late wrote:You clearly have ideas about economics, but you are apparently too embarrassed to tell us what they are.
It has to start with valid definitions, including the definition of economics itself. Neoclassical economics accepts accounting definitions that have no economic validity, putatively because economic data are compiled by accountants according to accounting definitions, but actually because those definitions remove the possibility of distinguishing earned from unearned income and wealth.
This started in Renaissance Italy, because of international trade. Capitalism and the Modern World happened because of international trade. Now we have to make some adjustments to how we handle international trade.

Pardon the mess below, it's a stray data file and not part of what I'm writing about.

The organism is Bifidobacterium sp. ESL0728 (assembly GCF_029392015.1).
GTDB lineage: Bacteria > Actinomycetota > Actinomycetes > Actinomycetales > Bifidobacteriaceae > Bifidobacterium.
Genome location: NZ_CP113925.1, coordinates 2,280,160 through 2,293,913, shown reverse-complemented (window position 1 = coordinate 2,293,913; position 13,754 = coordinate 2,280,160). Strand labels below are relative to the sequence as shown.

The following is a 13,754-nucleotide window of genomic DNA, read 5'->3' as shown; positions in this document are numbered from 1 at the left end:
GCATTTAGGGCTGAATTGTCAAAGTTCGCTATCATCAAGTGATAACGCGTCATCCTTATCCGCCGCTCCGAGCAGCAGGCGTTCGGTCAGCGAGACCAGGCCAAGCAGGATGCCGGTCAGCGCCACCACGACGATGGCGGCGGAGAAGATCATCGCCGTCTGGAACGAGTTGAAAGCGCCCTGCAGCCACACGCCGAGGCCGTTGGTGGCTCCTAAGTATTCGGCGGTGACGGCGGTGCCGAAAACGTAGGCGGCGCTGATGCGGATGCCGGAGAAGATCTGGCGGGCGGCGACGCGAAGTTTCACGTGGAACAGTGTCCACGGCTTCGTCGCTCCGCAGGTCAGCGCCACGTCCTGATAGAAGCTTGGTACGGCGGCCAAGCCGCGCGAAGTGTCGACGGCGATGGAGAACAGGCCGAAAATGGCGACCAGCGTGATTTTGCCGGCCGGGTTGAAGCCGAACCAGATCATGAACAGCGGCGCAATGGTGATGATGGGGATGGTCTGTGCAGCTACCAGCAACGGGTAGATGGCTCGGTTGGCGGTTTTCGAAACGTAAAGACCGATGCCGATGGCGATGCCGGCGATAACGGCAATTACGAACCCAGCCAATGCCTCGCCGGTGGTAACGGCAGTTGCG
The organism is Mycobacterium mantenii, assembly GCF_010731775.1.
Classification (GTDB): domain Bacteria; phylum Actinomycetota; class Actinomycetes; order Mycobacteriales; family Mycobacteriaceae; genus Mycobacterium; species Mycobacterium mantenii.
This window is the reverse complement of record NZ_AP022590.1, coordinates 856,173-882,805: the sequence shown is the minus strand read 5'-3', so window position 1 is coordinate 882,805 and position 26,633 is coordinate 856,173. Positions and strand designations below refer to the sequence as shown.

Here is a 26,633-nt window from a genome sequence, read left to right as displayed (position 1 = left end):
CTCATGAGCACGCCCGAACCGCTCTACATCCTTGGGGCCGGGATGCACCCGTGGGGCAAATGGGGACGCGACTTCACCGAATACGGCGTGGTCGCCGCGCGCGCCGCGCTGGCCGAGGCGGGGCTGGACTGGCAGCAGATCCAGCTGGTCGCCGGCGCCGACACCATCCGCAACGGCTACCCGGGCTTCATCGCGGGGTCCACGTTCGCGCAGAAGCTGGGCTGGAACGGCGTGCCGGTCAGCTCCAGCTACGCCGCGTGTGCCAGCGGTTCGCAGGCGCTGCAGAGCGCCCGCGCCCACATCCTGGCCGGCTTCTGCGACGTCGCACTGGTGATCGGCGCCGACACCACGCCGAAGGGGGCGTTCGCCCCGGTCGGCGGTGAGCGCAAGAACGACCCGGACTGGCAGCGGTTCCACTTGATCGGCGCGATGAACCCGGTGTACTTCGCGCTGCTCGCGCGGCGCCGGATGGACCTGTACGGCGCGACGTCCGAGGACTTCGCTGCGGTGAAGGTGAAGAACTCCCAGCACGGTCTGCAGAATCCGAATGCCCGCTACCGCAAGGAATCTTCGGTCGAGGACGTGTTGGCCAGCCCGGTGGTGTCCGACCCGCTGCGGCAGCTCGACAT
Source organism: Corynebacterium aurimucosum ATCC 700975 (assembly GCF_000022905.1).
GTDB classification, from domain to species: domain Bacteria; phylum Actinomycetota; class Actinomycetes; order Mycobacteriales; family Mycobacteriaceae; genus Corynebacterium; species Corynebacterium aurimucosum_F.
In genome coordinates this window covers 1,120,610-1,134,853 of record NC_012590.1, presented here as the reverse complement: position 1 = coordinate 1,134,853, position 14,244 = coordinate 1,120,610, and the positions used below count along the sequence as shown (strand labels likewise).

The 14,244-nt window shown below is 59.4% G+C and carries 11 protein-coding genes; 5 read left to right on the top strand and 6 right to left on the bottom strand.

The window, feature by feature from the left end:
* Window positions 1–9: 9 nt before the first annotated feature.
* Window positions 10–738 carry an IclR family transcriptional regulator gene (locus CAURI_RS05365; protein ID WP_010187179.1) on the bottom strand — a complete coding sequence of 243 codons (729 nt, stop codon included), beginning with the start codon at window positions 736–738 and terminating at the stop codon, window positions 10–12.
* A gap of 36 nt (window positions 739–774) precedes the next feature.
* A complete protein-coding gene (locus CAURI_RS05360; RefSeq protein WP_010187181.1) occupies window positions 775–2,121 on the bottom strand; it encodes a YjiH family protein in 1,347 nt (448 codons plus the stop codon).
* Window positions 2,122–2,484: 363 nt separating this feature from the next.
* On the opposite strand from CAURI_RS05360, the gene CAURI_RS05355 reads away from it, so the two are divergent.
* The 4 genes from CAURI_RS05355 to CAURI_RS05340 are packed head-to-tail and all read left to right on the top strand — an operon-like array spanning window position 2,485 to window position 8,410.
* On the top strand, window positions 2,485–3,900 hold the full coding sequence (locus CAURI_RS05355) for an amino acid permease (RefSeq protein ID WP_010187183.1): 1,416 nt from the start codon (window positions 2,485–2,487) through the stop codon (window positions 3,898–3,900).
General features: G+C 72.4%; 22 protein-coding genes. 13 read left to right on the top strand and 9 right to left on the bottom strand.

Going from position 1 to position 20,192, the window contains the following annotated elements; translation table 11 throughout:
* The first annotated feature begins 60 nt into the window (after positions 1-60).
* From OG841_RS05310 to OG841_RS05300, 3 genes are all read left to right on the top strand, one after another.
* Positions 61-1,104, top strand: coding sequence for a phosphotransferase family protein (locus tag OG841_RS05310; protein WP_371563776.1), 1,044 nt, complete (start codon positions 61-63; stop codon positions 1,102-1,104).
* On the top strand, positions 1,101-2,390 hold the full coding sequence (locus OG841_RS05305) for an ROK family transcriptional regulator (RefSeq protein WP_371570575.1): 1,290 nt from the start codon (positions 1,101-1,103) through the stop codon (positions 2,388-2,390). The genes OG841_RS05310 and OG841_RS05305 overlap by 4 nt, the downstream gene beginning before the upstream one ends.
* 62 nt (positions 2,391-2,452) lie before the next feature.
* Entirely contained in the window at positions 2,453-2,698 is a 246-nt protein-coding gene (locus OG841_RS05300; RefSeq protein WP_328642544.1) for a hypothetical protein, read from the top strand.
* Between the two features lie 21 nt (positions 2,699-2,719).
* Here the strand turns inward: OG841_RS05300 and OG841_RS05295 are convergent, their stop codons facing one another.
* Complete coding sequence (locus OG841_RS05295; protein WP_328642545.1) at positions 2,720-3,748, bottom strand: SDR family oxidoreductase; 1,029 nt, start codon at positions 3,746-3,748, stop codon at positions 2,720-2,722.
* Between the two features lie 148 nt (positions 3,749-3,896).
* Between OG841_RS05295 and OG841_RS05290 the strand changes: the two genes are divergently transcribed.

No, international trade had gone on for thousands of years before capitalism emerged. IMO three key innovations led to capitalism:
1. The Roman innovation of appropriating land as private property, which created the dispossessed, landless working class that could be treated like slaves without the bother of actually owning them;
2. The emergence of credit-based banking using double-entry accounting in Renaissance Italy, formalized with the foundation of the Bank of England in 1694;
3. Newtonian mechanics, which enabled design of functional mass-production machinery and effective use of non-animal energy sources.
I don't know what flavor of kookiness you are selling, but I don't see anyone buying.
Uncomfortable truth is never popular.